Reverend John Peshall used: "Suum Cuique".

Richard Pearsall: "Sine crimine sine metu"

Robert Lucas de Pearsall: "Better death than shame".

John Peshall (who married Helena Harcourt): "Bien venu

ce que ad viendra".

Our branch has used the rather pedestrian: "Sine labora nihil".

Ancestor Clarence Pearsall writes on page 23 of volume one of The History and Genealogy of the Pearsalls in England and America: "The truth would, however, seem to be that there is no recognized family motto of the Peshale-Pearsall family and one is at liberty both historically and of personal right to use whatever motto strikes their own fancy."


The Family Surnames


Norway: Wolf

Normandy: Lupus

de Normandi (in service to the Duke) e.g. Rollo de Normandi

de Corbeil (on acquisition of that manor) e.g.Gilbert de Corbeil



Fitz-Gilbert de Corbeil, who married a daughter of the Northmbrian royal becoming in turn a:

de Lumley

Peshale de Lumley

de Peshale (on acquisition of that manor)


The manor name Peshall may have come from the Anglo Saxon "peashealh" or "home of the Peacock" Peshale was a current name in 1066 and is probably Old Saxon. It is not listed in the Domesday Book. There is a sketchy mention in Pirehill Hundred by Walter Chetwynd.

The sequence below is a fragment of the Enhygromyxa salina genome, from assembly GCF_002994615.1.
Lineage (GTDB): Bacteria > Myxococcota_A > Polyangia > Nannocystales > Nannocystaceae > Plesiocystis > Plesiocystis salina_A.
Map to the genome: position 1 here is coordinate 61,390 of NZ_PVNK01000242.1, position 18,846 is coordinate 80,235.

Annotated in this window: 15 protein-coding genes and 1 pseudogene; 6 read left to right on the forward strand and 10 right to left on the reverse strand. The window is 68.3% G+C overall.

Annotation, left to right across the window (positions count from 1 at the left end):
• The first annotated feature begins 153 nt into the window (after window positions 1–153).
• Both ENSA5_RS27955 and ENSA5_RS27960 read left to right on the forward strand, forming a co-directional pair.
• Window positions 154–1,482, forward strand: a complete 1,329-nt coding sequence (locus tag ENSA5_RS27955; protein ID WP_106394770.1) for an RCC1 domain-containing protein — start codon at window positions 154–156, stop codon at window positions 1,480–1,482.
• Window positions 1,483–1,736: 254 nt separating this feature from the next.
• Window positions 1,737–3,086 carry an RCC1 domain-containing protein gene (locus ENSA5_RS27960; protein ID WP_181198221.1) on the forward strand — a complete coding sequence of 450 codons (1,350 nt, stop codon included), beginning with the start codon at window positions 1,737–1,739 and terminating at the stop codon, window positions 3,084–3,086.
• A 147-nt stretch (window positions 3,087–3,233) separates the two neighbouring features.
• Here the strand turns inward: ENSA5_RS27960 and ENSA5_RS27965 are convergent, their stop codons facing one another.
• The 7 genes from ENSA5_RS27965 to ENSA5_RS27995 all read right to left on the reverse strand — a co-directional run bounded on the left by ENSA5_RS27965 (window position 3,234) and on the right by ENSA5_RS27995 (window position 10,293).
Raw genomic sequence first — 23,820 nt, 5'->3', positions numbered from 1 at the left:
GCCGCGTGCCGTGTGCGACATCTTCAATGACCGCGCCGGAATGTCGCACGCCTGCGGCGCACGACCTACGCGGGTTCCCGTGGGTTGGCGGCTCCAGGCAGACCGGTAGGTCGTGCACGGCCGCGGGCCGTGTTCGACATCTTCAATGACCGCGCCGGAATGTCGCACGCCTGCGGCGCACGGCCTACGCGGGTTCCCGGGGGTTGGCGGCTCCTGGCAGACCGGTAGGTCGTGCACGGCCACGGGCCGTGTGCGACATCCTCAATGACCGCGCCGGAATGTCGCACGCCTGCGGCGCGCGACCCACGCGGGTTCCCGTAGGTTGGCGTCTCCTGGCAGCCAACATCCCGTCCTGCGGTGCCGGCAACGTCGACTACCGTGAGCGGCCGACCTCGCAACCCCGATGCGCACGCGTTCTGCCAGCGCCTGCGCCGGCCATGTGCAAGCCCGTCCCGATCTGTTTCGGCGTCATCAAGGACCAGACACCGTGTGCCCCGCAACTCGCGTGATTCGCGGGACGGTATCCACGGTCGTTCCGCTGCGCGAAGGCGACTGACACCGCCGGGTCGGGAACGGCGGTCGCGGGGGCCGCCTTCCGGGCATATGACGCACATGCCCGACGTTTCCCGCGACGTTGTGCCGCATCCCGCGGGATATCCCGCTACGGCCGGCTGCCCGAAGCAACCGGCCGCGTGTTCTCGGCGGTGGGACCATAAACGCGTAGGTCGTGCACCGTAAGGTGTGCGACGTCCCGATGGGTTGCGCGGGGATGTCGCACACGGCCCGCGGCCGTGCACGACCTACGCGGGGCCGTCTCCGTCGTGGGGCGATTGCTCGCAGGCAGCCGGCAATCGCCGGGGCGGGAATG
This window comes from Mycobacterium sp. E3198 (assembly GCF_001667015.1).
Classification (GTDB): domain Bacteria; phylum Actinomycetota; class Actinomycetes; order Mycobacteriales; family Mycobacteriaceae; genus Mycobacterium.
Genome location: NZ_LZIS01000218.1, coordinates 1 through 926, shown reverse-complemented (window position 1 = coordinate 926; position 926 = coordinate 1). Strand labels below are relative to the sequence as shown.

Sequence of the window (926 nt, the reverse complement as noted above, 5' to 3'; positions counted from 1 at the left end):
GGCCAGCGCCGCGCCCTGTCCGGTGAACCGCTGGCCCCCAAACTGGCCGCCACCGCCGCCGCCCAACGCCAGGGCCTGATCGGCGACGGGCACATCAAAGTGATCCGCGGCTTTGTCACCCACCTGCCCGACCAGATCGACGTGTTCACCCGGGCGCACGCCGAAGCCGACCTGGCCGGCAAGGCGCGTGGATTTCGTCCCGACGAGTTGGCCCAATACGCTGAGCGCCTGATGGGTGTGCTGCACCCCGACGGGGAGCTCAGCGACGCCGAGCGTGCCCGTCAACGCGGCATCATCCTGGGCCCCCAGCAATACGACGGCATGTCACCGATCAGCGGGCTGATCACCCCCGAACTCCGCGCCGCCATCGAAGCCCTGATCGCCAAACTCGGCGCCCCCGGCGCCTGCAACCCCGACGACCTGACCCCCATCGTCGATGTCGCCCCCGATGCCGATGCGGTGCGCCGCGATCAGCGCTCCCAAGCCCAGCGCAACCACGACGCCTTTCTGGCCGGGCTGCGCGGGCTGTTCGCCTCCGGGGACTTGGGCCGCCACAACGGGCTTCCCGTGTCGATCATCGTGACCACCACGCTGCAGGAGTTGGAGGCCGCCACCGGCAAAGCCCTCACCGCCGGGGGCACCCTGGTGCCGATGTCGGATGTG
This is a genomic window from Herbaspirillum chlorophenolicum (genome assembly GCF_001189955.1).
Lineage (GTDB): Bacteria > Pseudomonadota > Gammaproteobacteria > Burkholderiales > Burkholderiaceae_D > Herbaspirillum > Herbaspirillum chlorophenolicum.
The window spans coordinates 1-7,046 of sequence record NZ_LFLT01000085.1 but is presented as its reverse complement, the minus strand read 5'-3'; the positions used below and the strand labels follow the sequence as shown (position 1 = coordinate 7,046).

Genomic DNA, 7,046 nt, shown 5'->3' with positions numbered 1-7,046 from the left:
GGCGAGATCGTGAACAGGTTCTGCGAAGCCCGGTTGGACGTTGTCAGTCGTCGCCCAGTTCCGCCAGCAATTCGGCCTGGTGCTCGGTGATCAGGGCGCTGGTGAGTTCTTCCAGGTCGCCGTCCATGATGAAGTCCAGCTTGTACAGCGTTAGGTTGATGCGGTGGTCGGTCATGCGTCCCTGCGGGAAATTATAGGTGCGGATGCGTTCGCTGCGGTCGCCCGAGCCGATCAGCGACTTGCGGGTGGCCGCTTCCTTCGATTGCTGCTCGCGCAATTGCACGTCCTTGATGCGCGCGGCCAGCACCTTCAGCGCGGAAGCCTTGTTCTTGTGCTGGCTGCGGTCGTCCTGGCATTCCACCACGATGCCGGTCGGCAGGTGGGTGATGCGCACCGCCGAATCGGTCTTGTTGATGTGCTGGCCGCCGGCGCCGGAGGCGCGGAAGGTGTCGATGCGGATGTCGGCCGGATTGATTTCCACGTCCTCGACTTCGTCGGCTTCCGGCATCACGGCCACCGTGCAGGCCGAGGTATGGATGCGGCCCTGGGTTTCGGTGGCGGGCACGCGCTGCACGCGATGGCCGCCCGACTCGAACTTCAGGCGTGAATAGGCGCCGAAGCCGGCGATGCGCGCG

Sir Hugh Persall was knighted at the Battle of Bosworth Field in 1486 (One assumes by the winner) and was given the family manor of Horsely Hall. Three branches of the family fought at Bosworth Field, two for Lancaster and one for York.

The Ranton branch of the Peshalls changed the spelling to Pearsall sometime after Bosworth Field. Other variations came and went (or survived to some extent to this day), but those of our line kept Pearsall. The popularity of this spelling was spread by visits of the successful wool merchants Asa and Edmund Pearsall and can be found in parish records in Kidderminster in the Church of St. Mary's. It began to be used in this spelling in about 1612. Edmund Pearsall was an ancestor of the American branch of our family. Thomas Pearsall settled in Chesapeake country of Virginia and Maryland. A branch of the family changed to Piersall inNew York during the Revolutionary War.